After too many turns where I think I am almost there, I begin hearing music and voices.  Now I KNOW I am almost there, and soon after I see the Eagle’s Roost Aid Station.  (5.5 miles in 90 minutes.)

It is an overly festive atmosphere here and strangely enough, it’s what I needed to get going.  I had been looking forward to drinking a can of Peach Nectar (a different taste from what you tend to experience in these races) and having a chunk of buffalo burger.  I also got a swig of beer and a chunk of lobster meat.

If I wanted to, there is a cold shower and metal bathtub to immerse myself in, but I want to keep going and get to the end of this beautiful event.

This next section is more of the same with occasional breaks beside a few homes and the Eagle Sanctuary.  It is super lonely out here, even though people do infrequently pass by me.  Soon, I see a few cars parked on the road and know I am almost to the penultimate aid station by the Power Station.  (Another 5.2 miles in 90 minutes.)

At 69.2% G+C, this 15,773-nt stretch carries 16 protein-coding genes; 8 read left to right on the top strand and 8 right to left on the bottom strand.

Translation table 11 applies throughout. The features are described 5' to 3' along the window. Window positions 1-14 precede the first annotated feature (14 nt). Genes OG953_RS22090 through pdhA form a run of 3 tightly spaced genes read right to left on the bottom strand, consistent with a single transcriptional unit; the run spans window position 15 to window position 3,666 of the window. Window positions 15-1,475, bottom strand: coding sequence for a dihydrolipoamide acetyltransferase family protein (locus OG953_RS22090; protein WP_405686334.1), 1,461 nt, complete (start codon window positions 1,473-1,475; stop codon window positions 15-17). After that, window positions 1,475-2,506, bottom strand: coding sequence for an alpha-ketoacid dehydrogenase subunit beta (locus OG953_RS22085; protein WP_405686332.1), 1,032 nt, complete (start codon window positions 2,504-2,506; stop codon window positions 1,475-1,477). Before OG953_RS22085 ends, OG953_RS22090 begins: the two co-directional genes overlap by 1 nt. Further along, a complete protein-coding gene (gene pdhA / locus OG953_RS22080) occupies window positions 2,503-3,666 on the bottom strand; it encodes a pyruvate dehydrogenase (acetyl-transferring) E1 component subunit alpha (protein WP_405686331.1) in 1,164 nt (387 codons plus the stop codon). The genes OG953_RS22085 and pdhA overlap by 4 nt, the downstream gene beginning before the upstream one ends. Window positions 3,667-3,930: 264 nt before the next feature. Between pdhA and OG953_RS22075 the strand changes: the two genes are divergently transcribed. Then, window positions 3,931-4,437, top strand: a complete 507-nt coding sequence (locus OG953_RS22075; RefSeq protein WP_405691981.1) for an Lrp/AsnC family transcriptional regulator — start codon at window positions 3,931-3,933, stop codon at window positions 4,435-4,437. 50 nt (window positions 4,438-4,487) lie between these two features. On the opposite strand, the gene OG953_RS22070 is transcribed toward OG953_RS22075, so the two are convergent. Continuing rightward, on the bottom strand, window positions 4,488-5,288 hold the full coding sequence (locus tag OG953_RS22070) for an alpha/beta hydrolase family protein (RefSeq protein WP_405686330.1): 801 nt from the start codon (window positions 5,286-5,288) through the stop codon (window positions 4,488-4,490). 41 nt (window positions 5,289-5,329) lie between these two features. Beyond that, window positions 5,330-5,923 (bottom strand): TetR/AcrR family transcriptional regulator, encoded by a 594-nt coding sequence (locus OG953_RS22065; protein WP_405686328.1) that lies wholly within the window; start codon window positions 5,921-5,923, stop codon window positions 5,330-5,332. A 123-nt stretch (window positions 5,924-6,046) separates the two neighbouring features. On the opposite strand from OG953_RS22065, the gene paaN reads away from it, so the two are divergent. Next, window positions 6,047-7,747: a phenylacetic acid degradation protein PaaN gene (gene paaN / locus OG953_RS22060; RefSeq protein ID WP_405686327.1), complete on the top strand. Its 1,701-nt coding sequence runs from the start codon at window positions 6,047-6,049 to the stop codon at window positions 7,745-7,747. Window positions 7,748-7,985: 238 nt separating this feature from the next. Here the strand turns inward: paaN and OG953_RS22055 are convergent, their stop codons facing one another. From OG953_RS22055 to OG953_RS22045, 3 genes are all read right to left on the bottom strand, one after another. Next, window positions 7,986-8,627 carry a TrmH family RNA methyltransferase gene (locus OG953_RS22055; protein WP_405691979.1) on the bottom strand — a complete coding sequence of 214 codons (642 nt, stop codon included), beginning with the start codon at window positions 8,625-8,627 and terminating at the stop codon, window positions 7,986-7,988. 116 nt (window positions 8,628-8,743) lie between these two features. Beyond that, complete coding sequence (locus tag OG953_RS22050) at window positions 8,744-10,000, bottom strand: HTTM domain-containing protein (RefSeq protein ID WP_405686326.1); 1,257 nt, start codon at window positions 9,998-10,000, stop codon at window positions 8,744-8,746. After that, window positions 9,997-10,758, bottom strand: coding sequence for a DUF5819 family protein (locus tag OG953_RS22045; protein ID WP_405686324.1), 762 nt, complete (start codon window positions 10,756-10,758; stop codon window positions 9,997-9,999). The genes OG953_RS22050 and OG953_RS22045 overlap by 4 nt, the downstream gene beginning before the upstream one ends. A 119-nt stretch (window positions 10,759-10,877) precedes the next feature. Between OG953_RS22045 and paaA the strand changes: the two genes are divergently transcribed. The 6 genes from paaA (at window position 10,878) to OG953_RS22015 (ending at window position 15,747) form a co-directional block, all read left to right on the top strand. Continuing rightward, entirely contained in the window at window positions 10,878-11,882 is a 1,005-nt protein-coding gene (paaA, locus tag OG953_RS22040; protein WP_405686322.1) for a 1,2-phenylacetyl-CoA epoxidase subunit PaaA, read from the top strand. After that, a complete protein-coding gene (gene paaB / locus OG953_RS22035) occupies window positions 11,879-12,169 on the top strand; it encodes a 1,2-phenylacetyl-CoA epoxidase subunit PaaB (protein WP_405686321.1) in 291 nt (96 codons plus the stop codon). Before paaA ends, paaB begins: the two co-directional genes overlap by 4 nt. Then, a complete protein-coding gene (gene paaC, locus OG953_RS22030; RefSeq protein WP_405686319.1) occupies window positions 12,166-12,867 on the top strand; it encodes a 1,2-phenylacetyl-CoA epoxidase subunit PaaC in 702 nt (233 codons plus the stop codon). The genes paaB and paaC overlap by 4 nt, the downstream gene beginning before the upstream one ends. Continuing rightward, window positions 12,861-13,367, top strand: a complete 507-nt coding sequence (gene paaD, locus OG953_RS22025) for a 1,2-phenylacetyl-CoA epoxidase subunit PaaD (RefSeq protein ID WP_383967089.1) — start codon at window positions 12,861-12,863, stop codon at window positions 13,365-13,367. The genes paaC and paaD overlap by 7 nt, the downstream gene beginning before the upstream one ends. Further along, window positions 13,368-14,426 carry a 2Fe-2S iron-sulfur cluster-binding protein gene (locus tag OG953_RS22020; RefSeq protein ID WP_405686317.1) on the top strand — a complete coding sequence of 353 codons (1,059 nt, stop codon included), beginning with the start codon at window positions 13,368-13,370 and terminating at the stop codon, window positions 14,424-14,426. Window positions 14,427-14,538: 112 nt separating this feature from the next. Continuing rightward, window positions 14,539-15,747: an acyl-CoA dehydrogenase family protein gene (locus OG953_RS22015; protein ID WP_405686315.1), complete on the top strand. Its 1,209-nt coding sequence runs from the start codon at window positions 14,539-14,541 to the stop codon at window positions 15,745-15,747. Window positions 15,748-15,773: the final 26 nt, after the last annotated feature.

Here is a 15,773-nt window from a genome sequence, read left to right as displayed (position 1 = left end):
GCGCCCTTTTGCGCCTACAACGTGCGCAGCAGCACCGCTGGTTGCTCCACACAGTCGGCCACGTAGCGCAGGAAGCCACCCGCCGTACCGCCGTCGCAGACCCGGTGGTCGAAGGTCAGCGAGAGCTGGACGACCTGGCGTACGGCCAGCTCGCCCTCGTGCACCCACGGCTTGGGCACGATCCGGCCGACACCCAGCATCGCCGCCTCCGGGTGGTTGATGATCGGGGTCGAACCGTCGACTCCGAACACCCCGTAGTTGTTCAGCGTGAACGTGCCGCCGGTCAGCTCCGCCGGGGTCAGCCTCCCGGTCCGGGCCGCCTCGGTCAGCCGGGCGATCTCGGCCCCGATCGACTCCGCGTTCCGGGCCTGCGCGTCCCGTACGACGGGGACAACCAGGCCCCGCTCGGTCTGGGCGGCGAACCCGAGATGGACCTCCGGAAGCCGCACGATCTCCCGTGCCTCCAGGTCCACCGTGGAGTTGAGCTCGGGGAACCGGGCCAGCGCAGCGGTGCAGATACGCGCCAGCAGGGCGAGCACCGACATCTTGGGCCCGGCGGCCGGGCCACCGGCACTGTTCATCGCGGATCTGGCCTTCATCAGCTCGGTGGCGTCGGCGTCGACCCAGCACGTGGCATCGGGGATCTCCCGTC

Now there is just a short (but pretty much all uphill) section back to the original aid station at Haypress.  Because it is uphill, I am super-focused on keeping my footing and am not looking up much… until some folks around me are oohing and aahing over some wildlife.  I do look up and above the trail (but only about 10 feet away) is a buffalo.  It is holding sway over the path, and it is a nice reminder of the beautiful nature all around me.

At the top of the hill is a paved road and I am able to run or jog/walk a bit to carry myself a little faster through the rest of this section.  When I get down to Haypress, the nice Australian volunteers refill my water bottles and send me on my way.  Hopefully, I will manage faster than the 20-minute / mile pace to get here… but this is all downhill.  Hopefully, I can fall all the way down the hill!

I don’t necessarily like running down this hill, because it is all paved, but I like that it is not a struggle.  I keep setting my sights on folks in front of me and then trying to (easily) catch up to them.

My favorite part on this section is when I get off the worst part of the road, go through a lift-gate and you can see much of the city of Avalon.  There are people hiking around (not in the race) and some of them cheer you on.  Finally, I pop out onto a steep downhill road that takes me to the water front… and the finish.